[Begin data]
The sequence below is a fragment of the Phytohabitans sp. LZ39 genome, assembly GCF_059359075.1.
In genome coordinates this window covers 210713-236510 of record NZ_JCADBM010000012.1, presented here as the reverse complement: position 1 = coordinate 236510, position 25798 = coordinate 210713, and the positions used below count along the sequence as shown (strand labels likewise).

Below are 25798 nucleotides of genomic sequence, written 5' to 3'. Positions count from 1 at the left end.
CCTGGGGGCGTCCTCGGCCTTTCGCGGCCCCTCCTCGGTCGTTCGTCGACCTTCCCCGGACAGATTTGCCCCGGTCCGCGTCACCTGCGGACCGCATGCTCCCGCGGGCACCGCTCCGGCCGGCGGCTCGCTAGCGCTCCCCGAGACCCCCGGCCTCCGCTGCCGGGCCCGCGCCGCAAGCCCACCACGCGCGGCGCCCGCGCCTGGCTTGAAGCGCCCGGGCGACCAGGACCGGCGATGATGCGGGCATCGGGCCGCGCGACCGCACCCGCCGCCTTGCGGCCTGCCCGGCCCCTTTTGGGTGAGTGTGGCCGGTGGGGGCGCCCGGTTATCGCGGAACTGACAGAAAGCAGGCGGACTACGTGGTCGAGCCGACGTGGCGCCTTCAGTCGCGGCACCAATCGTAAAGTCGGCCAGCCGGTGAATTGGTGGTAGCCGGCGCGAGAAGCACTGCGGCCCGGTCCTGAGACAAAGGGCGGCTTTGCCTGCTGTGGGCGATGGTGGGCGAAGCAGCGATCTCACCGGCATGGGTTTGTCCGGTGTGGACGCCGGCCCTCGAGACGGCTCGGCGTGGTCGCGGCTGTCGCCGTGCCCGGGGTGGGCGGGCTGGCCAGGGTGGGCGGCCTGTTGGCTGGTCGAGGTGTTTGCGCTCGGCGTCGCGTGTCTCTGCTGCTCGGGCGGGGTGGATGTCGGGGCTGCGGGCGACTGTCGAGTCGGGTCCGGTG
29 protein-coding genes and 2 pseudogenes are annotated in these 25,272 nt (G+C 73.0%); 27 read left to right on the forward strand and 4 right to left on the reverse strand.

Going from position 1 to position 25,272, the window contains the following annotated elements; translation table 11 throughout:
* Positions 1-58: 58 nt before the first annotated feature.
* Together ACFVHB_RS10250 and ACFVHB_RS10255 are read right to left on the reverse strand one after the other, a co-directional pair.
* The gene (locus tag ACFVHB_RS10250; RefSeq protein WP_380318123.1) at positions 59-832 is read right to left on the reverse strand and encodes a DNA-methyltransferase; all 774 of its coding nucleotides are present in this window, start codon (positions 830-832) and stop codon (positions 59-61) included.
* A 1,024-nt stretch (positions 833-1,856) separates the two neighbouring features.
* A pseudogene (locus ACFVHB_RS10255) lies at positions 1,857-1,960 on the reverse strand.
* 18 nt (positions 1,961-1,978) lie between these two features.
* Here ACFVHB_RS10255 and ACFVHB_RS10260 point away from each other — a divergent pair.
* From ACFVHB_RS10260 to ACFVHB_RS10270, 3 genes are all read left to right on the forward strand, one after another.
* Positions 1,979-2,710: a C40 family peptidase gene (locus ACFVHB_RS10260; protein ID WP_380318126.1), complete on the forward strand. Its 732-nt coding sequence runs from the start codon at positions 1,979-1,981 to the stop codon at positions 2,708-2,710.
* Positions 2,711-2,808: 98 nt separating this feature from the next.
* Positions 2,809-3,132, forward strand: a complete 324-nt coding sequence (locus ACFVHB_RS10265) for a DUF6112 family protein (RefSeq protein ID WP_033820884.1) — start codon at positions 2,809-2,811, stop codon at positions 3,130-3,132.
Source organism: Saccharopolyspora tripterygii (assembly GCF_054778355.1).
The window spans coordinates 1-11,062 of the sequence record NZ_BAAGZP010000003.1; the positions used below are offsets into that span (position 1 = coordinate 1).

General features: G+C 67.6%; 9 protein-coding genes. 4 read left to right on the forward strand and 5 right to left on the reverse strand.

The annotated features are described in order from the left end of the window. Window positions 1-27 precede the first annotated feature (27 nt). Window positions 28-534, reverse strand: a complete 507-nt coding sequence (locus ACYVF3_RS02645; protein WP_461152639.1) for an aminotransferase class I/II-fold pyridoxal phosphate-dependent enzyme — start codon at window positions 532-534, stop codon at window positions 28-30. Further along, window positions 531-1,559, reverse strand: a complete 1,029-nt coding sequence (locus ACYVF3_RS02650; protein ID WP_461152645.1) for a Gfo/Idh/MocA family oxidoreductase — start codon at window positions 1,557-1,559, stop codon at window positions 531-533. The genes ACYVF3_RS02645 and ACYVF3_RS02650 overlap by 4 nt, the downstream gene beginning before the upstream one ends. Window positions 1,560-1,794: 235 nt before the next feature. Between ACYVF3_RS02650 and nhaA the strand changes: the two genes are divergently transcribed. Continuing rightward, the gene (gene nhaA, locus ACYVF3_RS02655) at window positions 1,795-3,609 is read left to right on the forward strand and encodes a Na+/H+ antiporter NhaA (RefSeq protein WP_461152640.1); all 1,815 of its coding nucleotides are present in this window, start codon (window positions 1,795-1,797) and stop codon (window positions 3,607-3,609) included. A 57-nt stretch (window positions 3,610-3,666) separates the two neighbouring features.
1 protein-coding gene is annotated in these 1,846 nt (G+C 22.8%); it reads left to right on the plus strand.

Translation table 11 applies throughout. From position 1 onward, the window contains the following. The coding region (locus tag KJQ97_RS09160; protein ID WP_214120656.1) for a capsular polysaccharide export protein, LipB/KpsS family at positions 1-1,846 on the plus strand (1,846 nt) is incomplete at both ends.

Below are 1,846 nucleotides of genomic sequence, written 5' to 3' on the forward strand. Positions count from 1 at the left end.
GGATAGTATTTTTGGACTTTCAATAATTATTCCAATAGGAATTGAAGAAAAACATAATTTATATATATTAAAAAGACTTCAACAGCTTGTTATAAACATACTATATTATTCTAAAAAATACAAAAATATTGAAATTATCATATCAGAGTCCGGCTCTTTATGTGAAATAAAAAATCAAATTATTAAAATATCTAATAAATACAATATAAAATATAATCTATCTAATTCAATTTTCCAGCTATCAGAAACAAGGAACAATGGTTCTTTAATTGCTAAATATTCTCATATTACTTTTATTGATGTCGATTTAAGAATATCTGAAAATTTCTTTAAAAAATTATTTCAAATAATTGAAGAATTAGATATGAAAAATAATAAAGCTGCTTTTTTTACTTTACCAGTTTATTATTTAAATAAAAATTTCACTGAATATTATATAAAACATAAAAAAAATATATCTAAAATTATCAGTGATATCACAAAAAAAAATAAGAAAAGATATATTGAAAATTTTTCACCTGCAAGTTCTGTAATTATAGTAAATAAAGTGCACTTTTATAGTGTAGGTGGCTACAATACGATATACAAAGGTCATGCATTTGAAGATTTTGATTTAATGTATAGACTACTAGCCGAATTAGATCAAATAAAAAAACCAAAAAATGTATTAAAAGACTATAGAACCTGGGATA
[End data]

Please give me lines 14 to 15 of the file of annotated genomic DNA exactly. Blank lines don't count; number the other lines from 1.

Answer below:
* From ACFVHB_RS10260 to ACFVHB_RS10270, 3 genes are all read left to right on the forward strand, one after another.
* Positions 1,979-2,710: a C40 family peptidase gene (locus ACFVHB_RS10260; protein ID WP_380318126.1), complete on the forward strand. Its 732-nt coding sequence runs from the start codon at positions 1,979-1,981 to the stop codon at positions 2,708-2,710.